By Joey Bunch
Denver Post Staff Writer
Evergreen – Kate Wellington found herself in an unnerving position on two consecutive mornings last week: staring down the whiskers of a mountain lion.
The Evergreen resident was on a morning hike Wednesday with her dog near her home on Myers Gulch Road. Up a ravine, blond with autumn grass, a cat of the same color gnawed a deer carcass. By the time she saw it, the cat was just 8 feet away, Wellington said.
She screamed and a neighbor came running, hurling rocks. The wildcat scrammed. But on Wellington’s walk the next day, the cougar was back, perched in the middle of the trail. This time, Wellington was mad and armed, she said.
When the cat prowled within 3 feet of her, she thumped it on the head with her walking stick. The cat recoiled, snarling. This time the neighbor’s dogs helped chase it away.
“The land is being so encroached upon, and the deer population is so out of control, that you’ve got more lions and more people closer together,” Wellington, a 30-year resident of the area, reasoned on Sunday.
And she is right, said wildlife experts.
Suburbia has become lion country – as delicious deer, elk, raccoon and household pets flourish near civilization and as Front Range home development crawls into the foothills.
Wildlife managers estimate that Colorado has about 5,000 mountain lions, the local vernacular for cougars, pumas, catamounts and panthers.
Yet only two deaths have been attributed to cougars in Colorado: a high school senior training for cross-country on a trail in Idaho Springs in 1991 and a 10-year-old boy in Rocky Mountain National Park in 1997. The big cats have injured seven people in Colorado in the past decade, according to the state Division of Wildlife.
“It’s not a function of more mountain lions,” said Wendy Keefover-Ring, a wildlife specialist. “There are just more of us gobbling up their habitat.”
Sinapu, a Boulder-based wildlife group, is offering a series of free lectures about the secretive cats this month. It’s also pressing the state for a hunting limit on female lions to help expand the cat’s population in appropriate areas.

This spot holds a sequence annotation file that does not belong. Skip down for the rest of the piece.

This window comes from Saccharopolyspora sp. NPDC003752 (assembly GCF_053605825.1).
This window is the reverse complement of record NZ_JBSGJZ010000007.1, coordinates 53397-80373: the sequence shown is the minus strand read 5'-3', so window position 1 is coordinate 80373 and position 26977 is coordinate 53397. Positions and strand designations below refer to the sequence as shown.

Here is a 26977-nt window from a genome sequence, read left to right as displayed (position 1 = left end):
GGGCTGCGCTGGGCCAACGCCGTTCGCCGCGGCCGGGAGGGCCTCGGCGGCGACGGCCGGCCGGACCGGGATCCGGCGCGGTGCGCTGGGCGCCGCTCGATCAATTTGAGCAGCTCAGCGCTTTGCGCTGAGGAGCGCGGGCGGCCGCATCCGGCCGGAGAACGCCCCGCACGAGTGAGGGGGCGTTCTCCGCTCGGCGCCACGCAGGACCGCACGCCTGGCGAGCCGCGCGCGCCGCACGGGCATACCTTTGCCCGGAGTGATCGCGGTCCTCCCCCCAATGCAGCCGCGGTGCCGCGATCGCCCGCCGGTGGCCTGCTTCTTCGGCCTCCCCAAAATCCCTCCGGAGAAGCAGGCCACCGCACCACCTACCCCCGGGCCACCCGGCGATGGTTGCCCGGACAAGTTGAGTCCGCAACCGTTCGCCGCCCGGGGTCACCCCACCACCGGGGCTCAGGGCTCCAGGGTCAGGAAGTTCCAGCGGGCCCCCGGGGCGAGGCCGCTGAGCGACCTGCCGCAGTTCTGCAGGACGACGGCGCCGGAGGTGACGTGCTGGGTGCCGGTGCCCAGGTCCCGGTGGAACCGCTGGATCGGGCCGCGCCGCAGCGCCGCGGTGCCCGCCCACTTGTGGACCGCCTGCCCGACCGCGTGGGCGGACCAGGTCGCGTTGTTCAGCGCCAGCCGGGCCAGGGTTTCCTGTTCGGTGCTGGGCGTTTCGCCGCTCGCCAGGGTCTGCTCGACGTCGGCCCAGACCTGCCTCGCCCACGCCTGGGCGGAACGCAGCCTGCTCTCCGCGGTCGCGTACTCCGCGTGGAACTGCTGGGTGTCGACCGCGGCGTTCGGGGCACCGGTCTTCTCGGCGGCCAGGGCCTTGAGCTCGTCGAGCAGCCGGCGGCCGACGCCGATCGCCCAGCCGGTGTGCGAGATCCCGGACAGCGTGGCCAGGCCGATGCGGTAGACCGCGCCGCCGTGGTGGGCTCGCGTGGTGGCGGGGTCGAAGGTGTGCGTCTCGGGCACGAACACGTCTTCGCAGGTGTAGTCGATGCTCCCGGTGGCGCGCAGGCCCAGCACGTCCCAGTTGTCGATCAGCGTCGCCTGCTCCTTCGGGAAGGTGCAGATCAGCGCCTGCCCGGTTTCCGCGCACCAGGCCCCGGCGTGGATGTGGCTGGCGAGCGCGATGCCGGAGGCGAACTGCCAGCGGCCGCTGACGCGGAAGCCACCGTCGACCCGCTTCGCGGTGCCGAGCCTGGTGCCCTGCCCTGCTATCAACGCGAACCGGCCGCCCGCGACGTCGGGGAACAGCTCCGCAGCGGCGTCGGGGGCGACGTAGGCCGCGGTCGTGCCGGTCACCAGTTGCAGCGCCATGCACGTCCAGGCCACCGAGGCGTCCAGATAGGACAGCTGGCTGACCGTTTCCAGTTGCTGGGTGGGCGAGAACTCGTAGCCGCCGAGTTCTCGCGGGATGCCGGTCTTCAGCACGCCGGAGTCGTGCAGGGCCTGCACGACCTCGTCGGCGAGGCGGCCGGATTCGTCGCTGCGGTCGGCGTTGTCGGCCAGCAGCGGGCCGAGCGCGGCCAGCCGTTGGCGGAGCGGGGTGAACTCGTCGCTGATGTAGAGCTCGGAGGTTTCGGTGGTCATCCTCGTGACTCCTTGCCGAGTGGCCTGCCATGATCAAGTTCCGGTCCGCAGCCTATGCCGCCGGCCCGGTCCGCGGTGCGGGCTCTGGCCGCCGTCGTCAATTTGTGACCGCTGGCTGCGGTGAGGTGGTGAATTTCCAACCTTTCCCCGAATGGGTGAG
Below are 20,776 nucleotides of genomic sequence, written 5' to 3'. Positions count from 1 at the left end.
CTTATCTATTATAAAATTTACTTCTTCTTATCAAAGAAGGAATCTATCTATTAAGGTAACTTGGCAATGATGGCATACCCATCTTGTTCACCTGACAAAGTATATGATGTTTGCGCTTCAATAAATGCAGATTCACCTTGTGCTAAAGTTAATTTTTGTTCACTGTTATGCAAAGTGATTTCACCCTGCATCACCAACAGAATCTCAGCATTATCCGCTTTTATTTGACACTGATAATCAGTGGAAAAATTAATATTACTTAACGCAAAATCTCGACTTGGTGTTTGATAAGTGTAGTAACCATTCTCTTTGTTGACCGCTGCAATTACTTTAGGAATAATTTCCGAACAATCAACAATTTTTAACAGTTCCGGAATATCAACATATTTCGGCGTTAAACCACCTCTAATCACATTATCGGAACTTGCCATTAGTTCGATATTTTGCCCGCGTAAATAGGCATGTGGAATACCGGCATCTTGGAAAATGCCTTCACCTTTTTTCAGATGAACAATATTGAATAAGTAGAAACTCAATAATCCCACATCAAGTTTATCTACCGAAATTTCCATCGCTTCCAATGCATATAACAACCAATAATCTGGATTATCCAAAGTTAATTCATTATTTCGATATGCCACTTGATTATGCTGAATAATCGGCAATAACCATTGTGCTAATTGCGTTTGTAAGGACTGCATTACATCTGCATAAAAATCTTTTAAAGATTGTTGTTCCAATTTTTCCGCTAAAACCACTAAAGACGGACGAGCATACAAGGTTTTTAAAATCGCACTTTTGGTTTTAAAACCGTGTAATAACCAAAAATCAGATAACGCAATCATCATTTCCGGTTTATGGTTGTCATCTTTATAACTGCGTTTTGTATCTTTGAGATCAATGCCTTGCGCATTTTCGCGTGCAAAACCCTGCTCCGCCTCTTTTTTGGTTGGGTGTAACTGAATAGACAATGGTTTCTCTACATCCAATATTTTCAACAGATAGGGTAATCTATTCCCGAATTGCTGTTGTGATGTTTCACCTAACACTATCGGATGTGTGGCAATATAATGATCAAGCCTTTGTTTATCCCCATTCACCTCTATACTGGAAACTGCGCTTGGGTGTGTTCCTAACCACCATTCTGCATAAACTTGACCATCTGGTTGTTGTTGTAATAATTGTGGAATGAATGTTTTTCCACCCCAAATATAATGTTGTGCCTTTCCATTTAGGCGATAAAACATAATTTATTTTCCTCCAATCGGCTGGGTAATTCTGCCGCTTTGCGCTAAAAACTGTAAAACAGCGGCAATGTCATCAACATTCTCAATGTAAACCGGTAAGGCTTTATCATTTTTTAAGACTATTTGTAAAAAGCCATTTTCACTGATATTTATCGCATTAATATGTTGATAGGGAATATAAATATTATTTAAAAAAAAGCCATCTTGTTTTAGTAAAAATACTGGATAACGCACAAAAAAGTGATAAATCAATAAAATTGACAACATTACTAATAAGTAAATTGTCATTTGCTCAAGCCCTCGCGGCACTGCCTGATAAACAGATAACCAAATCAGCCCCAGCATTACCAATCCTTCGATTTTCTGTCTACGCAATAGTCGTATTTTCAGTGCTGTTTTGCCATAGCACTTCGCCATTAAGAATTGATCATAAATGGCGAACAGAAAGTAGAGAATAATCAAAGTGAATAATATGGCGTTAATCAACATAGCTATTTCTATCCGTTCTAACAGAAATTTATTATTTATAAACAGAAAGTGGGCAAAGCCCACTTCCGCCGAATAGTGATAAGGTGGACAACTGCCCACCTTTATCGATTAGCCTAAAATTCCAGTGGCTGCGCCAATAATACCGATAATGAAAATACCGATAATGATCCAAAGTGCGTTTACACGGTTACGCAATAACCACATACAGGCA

In November, the state will begin a 10-year, $2 million study of mountain lions to measure their population and their interaction with prey and humans, Division of Wildlife spokesman Todd Malmsbury said.
Whether it’s from more houses, more recreational areas or more hunting, encounters with humans will squeeze out the lions, said Keefover-Ring, Sinapu’s director of carnivore protection. And if the species suffers, so will the Western wilds. Mountain lions thin out deer and elk, and keep them from overgrazing an area.
There also is an aesthetic that’s at risk, she said.
“Mountain lions are an icon – a symbol of the West,” she said. “And if we have these cats in the ecosystem, then we have a functioning ecosystem.”
Lectures about lions
Wendy Keefover-Ring of the Boulder-based conservation group Sinapu will present “Mountain Lions in the West: Natural History, Conservation & Co-Existence” at these venues at 7 p.m. on the listed days:
Oct. 12: CCAH Arts Annex, 580 La Fontana Plaza, Carbondale
Oct. 13: First Congregational Church, 1425 N. Fifth St., Grand Junction
Oct. 14: Noble Hall, Room 125, Fort Lewis College, Durango
Oct. 20: Humane Society Building, 2323 55th St., Boulder
Oct. 26: Buchanan Park Recreation Center, 34003 Ellingwood Trail, Evergreen